UNITED STATES—On Saturday, May 30 at 3:22 EDT, SpaceX and NASA launched the first successful lift off from American soil with a human crew since July 8, 2011.

Photo By Dan Crenshaw on Twitter

This was the second attempted launch, the first occurred Wednesday, May 27. At around 4:40 p.m. that day, Mission Control called off the launch due to unfavorable weather. NASA Administrator Jim Bridenstine said in the announcement that good weather was essential to the return of the Falcon 9 engine, as well as the safety of the crew. The new launch date was announced to be Saturday, May 30 at 3:22 p.m. EDT.

On the morning of the second attempt, NASA Administrator Jim Bridenstine confirmed the launch was moving forward. However, he also clarified “weather challenges remain with a 50% chance of cancellation”. SpaceX owner Elon Musk was present for the launch.

Photo By SpaceX on Twitter

At T-2 hours from launch, astronauts Douglas G. Hurley and Robert L. Behnken were reported to be secure in the Crew Dragon with the hatch closed. However, weather threats could still possibly affect launch at the time. The first launch attempt was canceled after this stage on Wednesday. It wasn’t until about 3:00 p.m. that Bridenstine announced the weather was officially a go for launch.

In the moments before take-off, Douglas Hurley said: “It is absolutely our honor to be part of this huge effort to get the United States back in the launch business. We’ll talk to you from orbit.” At exactly 3:22 p.m. EDT, the allotted time for take-off, the Crew Dragon blasted its engines. The take-off was successful. However, NASA reported several phases still needed to happen to declare the launch a full success.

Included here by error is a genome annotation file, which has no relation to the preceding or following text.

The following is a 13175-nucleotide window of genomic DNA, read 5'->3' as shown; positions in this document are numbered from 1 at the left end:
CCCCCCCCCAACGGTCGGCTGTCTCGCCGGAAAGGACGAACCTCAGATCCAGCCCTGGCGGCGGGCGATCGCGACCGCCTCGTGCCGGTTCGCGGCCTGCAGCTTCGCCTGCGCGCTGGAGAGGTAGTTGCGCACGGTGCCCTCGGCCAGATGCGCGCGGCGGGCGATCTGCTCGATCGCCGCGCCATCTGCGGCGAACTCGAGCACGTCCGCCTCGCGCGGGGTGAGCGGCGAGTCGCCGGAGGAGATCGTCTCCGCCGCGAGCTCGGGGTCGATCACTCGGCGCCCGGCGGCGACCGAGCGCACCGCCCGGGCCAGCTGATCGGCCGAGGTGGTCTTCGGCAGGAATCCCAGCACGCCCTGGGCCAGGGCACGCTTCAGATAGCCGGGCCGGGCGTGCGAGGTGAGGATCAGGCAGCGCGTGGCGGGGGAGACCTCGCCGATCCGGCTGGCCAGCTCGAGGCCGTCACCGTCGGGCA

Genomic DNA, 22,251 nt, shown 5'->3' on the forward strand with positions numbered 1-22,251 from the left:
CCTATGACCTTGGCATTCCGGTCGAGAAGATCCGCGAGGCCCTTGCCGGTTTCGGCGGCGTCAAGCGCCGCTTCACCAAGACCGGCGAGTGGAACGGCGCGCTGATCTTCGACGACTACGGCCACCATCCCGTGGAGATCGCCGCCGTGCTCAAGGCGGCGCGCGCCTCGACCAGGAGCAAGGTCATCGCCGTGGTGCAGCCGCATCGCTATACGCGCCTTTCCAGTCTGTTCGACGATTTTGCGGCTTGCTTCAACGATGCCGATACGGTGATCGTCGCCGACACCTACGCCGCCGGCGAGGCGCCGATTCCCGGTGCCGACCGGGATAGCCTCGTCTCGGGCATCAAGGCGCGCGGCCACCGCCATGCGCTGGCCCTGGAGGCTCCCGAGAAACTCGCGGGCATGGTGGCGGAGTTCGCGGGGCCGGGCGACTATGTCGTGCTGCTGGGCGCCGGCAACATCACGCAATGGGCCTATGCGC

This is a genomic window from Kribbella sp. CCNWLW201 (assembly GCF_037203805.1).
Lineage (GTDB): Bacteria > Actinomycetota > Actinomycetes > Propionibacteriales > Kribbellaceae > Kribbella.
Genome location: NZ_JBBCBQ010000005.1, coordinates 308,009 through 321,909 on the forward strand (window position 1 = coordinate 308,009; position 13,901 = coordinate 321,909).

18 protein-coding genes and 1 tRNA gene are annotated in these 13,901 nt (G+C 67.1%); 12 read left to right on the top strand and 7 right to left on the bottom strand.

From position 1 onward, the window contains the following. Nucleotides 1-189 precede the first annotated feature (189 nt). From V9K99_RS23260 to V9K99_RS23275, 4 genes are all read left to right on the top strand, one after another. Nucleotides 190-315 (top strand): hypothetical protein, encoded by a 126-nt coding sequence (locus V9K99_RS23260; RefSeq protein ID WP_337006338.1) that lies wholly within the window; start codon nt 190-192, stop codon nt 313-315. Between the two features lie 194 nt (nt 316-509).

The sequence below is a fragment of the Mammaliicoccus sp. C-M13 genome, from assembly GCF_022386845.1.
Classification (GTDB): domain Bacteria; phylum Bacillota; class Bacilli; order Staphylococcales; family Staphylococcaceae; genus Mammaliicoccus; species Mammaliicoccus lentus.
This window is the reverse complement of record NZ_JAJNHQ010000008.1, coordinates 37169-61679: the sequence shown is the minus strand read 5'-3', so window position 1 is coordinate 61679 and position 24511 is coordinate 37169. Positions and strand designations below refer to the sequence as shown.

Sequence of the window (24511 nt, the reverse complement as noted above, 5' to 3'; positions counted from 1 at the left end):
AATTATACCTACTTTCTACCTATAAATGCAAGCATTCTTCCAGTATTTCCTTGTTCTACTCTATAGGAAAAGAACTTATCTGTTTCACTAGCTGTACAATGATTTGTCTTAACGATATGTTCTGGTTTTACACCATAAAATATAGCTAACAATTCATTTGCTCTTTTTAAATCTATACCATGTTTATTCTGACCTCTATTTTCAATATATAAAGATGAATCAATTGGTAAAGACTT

After successful second stage separation of the main engine booster part of the Falcon 9, it had to successfully return to earth. The crucial part landed as planned on the Of Course I Still Love You droneship at around 3:41 EDT. This was followed by a successful second and final separation of the Crew Dragon cabin at around 3:43 EDT.

A sequined dinosaur floats by the live broadcast.

The entire event was broadcasted live by NASA. This allowed viewers a glimpse inside the spacecraft itself throughout the launch. At one point, a sparkly dinosaur can be seen floating around. This is one of the mementos astronauts are allowed to take with them on missions.

The next step for the Crew Dragon is a successful arrival at the International Space Station. NASA expects docking to occur May 31 at 10:29 a.m. ET.